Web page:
This is a complication that most people are warned about when signing up for knee surgery.

It is not that it is particularly common, but it can be pretty serious if it happens.

This video is explains what you can do about it.

 

 

Transcript

You have done a good job getting to the end of the 5-Day Challenge. The challenge was all about ordinary practical things related to getting ready for surgery. 

Of course, the real job of rehabilitation only just now begins. This will be the topic of several follow-up challenges, but because you have stuck with this one so diligently, our bonus video is about the very first issue in rehabilitation - maintaining good circulation for those important first few days.

Let’s look at some of the reasons why.

A knee procedure may often last for an hour or two. You will have had food restriction from the night before and fluid restriction for several hours before surgery. This is because it is important to empty the stomach so that you have nothing in it that might ‘whoops up’ and be inhaled when you are not in full control of your reflexes. So you may be a bit dehydrated.

Then you will be put into a flimsy robe and taken to the operating room, where the temperature is set for the comfort of the surgical team, but which takes little consideration for a dehydrated and barely-dressed person lying still on the operating table. So you may become a bit chilled.

Although many patients are unaware of this, you may be given chemicals to totally paralyse your body, while the anaesthetist breathes for you via a machine and a tube that feeds into your lungs. So you will be totally still during this time on the operating table.

The heart is beating oxygenated blood to the extremities but it may not be reaching the legs. Firstly the body chilling may have closed down the peripheral circulation, but also a rubber bandage may have squeezed all the blood from the operated leg and a tourniquet may have been applied at the top of the thigh and pumped up to totally prevent blood reaching your leg. So the tissues will be oxygen deprived.

The tissues under the tourniquet will also be subject to increased pressure, and may be a bit traumatised at a micro level.

Now the operation is performed, and tissues are cut and ‘bleeders’ are cauterised or burned closed. The tourniquet is released, and any remaining bleeders are sealed with the cautery, and the wound is closed and a tight bandage applied.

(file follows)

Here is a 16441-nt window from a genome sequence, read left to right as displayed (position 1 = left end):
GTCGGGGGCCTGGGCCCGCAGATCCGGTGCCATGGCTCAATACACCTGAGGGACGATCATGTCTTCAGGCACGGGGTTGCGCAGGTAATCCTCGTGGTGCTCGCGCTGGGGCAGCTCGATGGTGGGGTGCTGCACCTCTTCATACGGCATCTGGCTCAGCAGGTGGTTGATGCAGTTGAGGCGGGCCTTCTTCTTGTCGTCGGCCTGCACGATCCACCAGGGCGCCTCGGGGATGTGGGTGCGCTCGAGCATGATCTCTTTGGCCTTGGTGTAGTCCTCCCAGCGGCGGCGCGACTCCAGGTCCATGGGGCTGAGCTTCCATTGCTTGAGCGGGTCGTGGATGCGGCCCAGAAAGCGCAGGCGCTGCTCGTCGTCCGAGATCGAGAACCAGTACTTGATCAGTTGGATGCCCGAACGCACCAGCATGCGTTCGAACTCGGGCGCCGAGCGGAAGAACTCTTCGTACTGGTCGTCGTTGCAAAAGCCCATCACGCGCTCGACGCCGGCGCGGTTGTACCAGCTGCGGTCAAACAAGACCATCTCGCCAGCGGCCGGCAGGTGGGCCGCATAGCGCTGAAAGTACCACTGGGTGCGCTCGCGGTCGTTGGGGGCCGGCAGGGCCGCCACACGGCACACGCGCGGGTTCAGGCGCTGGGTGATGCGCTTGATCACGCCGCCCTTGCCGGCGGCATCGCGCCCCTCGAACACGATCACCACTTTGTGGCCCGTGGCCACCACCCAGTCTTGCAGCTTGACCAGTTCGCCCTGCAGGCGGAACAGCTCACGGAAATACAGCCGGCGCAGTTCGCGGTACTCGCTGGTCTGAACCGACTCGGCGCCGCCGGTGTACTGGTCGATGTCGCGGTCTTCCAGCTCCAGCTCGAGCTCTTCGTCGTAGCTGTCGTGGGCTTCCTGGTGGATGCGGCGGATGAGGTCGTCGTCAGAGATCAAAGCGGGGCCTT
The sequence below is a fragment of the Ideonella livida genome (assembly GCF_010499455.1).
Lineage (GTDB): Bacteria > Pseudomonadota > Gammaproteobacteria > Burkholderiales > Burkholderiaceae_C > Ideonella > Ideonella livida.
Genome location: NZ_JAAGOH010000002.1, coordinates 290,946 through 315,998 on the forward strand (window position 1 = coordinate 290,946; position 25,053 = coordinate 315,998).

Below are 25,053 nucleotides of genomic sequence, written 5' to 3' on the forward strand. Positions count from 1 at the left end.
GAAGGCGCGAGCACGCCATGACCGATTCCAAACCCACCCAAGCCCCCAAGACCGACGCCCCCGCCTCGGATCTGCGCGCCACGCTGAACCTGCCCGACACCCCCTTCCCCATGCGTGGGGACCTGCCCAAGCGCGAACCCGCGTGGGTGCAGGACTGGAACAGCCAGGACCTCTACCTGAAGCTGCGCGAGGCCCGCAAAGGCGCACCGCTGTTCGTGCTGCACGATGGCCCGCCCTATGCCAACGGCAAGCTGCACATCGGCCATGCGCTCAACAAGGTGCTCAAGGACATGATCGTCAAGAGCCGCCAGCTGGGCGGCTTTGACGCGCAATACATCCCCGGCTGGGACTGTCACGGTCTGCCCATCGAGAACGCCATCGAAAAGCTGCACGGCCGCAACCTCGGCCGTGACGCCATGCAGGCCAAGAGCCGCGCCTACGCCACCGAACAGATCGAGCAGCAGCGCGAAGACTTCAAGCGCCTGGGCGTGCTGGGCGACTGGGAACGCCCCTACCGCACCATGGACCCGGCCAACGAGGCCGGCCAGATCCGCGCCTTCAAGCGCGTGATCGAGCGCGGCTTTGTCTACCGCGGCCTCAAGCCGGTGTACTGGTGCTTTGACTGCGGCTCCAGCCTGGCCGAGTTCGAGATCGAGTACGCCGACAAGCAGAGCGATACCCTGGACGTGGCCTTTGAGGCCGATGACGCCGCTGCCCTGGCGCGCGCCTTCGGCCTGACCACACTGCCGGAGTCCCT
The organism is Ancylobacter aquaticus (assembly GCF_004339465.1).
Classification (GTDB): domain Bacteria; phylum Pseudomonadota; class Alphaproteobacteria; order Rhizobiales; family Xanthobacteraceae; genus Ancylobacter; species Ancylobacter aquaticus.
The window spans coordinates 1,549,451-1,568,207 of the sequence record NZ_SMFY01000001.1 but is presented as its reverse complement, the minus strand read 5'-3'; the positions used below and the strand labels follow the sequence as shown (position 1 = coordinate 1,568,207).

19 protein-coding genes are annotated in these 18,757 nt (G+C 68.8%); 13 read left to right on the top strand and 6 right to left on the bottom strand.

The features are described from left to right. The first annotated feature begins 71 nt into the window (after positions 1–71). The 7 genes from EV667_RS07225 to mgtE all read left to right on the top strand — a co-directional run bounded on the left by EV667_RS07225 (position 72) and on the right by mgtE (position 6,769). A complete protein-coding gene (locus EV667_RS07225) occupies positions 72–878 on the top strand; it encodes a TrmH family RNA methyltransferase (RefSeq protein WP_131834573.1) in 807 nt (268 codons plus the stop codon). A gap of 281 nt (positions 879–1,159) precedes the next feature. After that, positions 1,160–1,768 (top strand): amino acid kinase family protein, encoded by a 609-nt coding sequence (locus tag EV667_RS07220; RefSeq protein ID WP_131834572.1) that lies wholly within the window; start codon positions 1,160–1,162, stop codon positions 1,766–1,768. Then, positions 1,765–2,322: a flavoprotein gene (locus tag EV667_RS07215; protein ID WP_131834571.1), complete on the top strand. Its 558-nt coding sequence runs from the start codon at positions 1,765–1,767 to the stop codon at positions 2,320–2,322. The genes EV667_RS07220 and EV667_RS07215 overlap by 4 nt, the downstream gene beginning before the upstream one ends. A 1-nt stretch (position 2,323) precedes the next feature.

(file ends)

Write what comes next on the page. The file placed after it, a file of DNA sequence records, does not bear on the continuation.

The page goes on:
What do you think all this has done to the normal circulation of the leg?

A critical thing to know is that, although there is oxygenated blood being pumped out by the heart, there is no equivalent pump in the legs to return the blood. The legs rely on a series of valves in the veins that ensure that blood flows in only one direction, and it is the action of the leg muscles - the so-called ‘muscle-pump’ that forces the blood back to the heart.

But your muscles have been kept still, even paralysed for a while, chilled, deprived of oxygen, and circulation is further compromised by cautery, dehydration, peripheral shutdown from being cold. The body does not know that this is all ‘elective’ and it responds as if your body has been assaulted - it tries urgently to heal. Red blood cells become more sticky, expecting to have to clot to close the wound. White cells migrate into the tissues expecting to remove germs. Chemicals cause local irrigation so the tissues swell. So there is a lot going on, and not all of it good.

This is where you have to help your leg. Get up and going as early as you are allowed - to get that muscle pump working again. When confined to bed, use those bed raisers to raise the foot of the bed. Wear your tight stockings to decrease the swelling and increase the pressure in the legs. Take the aspirin or other blood-thinner medication you may have been prescribed. And do foot-pump exercises whenever you can to get some muscle activity even while in bed.

Why does all this matter? Well, these first days are danger days for a blood clot in the leg veins - what we call a ‘thrombosis’ or ‘deep vein thrombosis’. Sometimes this is abbreviated to DVT. A problem is that little clots may shoot up into the heart and get stuck in the tiny vessels of the lungs, decreasing lung efficiency and compromising the heart’s attempts to oxygenate the blood. 

The real danger, though, is of a large clot suddenly breaking free from the vein wall and shooting up into the lungs and blocking the vessels there to such an extent that the lung tissue itself is deprived of oxygen. This is called an embolus. The full medical name is pulmonary embolus or shortened to PE. This can be catastrophic and needs emergency attention, and can even result in sudden death. So the take-home message is that little steps can help to prevent a big catastrophe.

 

Resources

Deep Vein Thrombosis

 

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